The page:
Tuesday, December 21, 2010

Religion -- The Iversdotter Revelation

Welcome back, and welcome to the next religion on our list, the Iversdotter Revelation. The Iversdotters are the City of Lives' resident "Proud Warrior Race," and were, early in my thinking, going to be mostly worshipers of the Light. Then I thought about it, and something struck me as wrong -- this is a race of clones, essentially, and descendants of a woman so enamored of her own form that she made a whole race of herself. Logically, a form of very specific ancestor worship would arise in the Iversdotter community -- honoring the original Iver as a deity, or at least intercessory to the divine. In fact, perhaps that's it -- the Iversdotter Revelation/Iversdotter Heresy is to the Church of the Blinding Light as Christianity is to Judaism: they worship the same God, but see a particular individual as the only true path to that God. There you go, gentle readers -- a genuine idea formed and radical shift in how I look at the Iversdotter religion, that came to me as I wrote those words. Can't get much more into a writer's head, can you?

But I digress. With our new revelation in mind, let's ARTT this out.

Archetype: The model here is the pseudo-religious "warrior's code" seen in countless fantasy and sci-fi worlds -- Star Trek's Klingons, Stargate SG-1's Jaffa, The Lord of the Rings' Rohirrim. Whatever else the Iversdotter Revelation may be, it is the set of guiding principles behind the most disciplined, organized, and warlike people in the City. There will be moral principles governing duels, and how to handle prisoners-of-war, and the duties of a soldier to her commander. Many "warrior's codes" (such as the Klingons) seem to emphasize the individual, but the Iversdotters are all about the clan: others before yourself, acting for the good of the gang, etc. Even -- or perhaps especially -- the leaders, must keep in mind the good of the whole.

Real-Life Inspiration: Well, this is pretty easy. The Iversdotters are very, very Scandinavian (with shades of Sparta and inner-city LA), so their religion should take a page from the old Norse faiths and their modern descendants, heathenism and Asatru. The Norse had a zest for life, even as they struggled through the long, hard winters, and their faith valued both working hard and playing hard. The Norse gods were/are big on sacrifice -- animal and symbolic -- the most glorious death is to die in battle. What would be the most important thing to sacrifice for Iver? Logically, her own flesh -- and the Iversdotters have plenty of that. Ritual scarification will be common in the Iversdotter Revelation, perhaps even grievous wounding (to then be healed by their talented Bloodshifters) -- perhaps Iver herself will take away the souls of those fallen in battle to a Valhalla-like afterlife filled with fighting and boozing. Full human sacrifice isn't something I see them doing -- it fits with the idea of community above individual, but killing one of the Iversdotter flesh would be a waste and killing another bloodline would be unappreciated.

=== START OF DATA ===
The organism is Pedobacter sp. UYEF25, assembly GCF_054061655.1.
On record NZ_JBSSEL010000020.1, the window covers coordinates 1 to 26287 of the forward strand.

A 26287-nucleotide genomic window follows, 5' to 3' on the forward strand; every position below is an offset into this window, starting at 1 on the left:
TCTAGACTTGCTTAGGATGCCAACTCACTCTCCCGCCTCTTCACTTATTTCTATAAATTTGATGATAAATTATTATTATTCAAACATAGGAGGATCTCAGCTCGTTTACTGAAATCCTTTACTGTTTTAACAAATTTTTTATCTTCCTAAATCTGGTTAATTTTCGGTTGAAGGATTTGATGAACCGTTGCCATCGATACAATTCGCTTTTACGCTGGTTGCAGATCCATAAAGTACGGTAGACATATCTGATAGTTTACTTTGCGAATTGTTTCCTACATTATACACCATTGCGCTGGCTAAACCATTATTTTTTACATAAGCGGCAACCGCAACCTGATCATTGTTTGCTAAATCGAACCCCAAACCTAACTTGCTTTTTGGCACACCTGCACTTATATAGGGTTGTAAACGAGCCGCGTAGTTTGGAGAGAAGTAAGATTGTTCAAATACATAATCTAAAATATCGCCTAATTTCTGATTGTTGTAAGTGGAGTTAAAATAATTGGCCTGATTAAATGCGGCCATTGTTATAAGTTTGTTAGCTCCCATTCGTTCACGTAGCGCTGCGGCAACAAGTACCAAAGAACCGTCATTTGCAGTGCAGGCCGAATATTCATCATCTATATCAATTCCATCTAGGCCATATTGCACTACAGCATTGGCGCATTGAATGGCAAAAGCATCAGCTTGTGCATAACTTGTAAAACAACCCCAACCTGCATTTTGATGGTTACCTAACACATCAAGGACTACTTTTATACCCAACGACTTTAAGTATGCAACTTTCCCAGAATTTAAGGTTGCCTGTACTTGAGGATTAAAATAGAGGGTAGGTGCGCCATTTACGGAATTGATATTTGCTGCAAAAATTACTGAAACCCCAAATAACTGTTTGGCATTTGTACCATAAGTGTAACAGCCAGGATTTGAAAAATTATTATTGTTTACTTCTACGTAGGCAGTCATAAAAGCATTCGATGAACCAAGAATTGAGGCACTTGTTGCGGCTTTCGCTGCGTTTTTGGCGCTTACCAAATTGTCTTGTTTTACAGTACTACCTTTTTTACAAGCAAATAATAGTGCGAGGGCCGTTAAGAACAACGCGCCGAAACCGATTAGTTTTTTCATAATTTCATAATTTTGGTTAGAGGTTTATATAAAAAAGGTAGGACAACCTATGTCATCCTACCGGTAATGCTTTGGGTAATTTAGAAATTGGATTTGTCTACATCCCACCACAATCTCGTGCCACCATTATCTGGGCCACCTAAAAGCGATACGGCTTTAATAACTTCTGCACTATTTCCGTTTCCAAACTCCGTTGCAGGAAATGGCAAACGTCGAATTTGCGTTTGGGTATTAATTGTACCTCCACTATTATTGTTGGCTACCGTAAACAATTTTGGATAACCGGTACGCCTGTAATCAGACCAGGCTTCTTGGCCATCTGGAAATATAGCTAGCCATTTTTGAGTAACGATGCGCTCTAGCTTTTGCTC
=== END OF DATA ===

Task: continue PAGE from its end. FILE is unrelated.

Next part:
Theme: One of the major themes of the Iversdotter bloodline is community, working together. Another is the perfection of their form -- so a religion supporting those thoughts would have a theme like "Perfection working together builds a perfect community." Supporting that theme, the Iversdotter Revelation holds religious precepts like "hold tight to your family, and hold them above yourself."

Twist: Well, let's see. How are we going to twist this? A warrior's code, Norse influence -- well, the biggest twist I see is a simple factor of life in the City... it's in the City. Iversdotters are, by-and-large, a street gang, and have been since the beginning. It makes sense that their religion would address those issues. There will be no rules about farming or what foods to safely eat, instead laying down how to ethically rule, how to conduct criminal transactions without violating the Iversdotters' ethical laws, how much expansion is necessary to please Iver. And, as a side note -- the "normal" taboos against homosexuality and incest won't exist in Iversdotter society, given that they are all genetically identical women. In fact, perhaps breeding "conventionally" with a male outside the Iversdotters would be frowned upon, if not actually forbidden. Interesting...

Next time, we'll explore the strange synthesis of science and religion that is Practical Theosophy.